Without an address, without a home, without a job and without a community Xabier remains hopeful. Aaron remains hopeful. Interviewing these people, I came to appreciate is that there is no homeless stereotype. The people living on the street are more often than not just like you and me. Homelessness does not have a fundamental cause, it comes about when people go through a sudden change which they cannot react to in time, whether that change is the end of a relationship, the loss of a job or a leap into the unknown. If it is going to be solved then we must not look down at someone lying in the tube station and see a "homeless person", we must see a person who does not have a home.

Editor's note: This article was updated on 29 January 2013 to amend the fact that the number of people who slept rough at some point in London during 2011/12 was 5,678 - much higher than the article originally stated.

"If you are not dirty people give you this horrible look like you are a liar or a fraud." Photograph: Getty Images
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Listen up, Enda Kenny: why two Irish women are livetweeting their trip for an abortion

With abortion illegal in the Republic of Ireland, many women must travel to Britain to obtain the procedure. One woman, and her friend, are documenting the journey.

An Irish woman and her friend are live-tweeting their journey to Manchester to procure an abortion.

Using the handle @twowomentravel, the pair are documenting each stage of their trip online, from an early flight to the clinic waiting room. Each tweet includes the handle @endakennyTD, tagging in the Taoiseach.

The 8th amendment of the Irish constitution criminalises abortion in the Republic of Ireland, including in cases of rape. Women who wish to access the procedure must either do so illegally – using, for instance, pills acquired online or by post – or travel to a country where abortion is legal.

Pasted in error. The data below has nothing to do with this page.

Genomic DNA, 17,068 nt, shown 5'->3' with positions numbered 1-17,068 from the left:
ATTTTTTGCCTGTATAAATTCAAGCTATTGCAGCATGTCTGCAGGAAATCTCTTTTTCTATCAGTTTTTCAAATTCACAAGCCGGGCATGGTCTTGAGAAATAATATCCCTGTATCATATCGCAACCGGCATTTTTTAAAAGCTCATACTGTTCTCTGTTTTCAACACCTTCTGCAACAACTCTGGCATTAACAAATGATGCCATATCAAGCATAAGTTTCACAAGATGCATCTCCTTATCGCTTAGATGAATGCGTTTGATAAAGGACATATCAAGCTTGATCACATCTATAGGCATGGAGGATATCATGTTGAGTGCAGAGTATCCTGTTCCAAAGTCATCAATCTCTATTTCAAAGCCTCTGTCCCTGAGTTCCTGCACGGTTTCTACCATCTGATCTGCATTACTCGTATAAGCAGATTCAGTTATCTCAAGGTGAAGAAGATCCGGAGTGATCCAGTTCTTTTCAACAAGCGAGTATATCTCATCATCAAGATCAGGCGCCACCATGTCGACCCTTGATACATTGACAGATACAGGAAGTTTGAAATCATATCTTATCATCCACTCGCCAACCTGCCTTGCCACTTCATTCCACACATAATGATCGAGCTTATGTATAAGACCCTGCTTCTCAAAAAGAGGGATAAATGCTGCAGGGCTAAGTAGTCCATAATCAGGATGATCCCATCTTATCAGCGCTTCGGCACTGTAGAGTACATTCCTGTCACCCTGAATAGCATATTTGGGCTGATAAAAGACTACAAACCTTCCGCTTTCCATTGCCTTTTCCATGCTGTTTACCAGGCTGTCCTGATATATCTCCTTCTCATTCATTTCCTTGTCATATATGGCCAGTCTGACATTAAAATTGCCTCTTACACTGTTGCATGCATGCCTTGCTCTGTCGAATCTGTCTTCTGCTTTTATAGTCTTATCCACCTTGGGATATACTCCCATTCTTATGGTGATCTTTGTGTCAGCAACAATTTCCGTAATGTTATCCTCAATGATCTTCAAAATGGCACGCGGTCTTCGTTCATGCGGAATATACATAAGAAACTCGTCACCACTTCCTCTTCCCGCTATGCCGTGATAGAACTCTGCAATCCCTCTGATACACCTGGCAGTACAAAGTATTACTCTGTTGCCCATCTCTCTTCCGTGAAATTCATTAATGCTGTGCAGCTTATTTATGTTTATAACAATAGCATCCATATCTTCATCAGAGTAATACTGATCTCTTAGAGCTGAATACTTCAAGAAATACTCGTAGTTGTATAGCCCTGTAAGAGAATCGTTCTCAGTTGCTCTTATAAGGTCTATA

As the 1967 Abortion Act is not in place in Northern Ireland, Irish women often travel to the UK mainland, especially if seeking a surgical abortion. Figures show that in 2014, an average of ten women a day made the trip. The same year, 1017 abortion pills were seized by Irish customs.

Women who undertake the journey do so at a substantial cost. Aside from the cost of travel, they must pay for the procedure itself: a private abortion in England can cost over £500, and Irish women, including those born and resident in Northern Ireland, are not eligible for NHS treatment. Overnight accommodation may also need to be arranged.

The earlier an abortion is obtained, the easier the procedure. Yet many women are forced to delay while they obtain funds, or borrow money to pay for the trip. 

Women’s charity and abortion providers Marie Stopes provide specific advice for the flight back which reveals the increased health risks Irish women are exposed to. The stigma surrounding termination may also dissuade women from seeking help if complications arise once they have arrived home.

Abortion is a relatively minor procedure in medical terms. A recent survey quoted in Time magazine suggests that 95% of women who have had an abortion say they do not regret it.

It is not surprising, then, that calls to repeal the 8th amendment are increasing in volume. Campaigns like the Artists’ Campaign to Repeal the 8th (to which this author is a signatory) as well as the Abortion Rights Campaign and REPEAL have mobilised to lobby for a change in the law, and in some cases help fund women forced to travel.

Women’s testimony is an important part of campaigning. Abortion is stigmatised across these isles, but the criminal aspect in Ireland makes the experience of abortion particularly difficult to discuss. Actions like @twowomentravel and groups such as the X-ile Project, which photographs women who have had the procedure, help to normalise abortion, showing a part of life often hidden from view (but which plenty of women experience).

The hope is that Irish women will soon be able to access abortions which are like those available to women in England: free, safe, and legal.

The Abortion Support Network help pay for women from the island of Ireland access abortion. Their fundraising page is here.

Stephanie Boland is digital assistant at the New Statesman. She tweets at @stephanieboland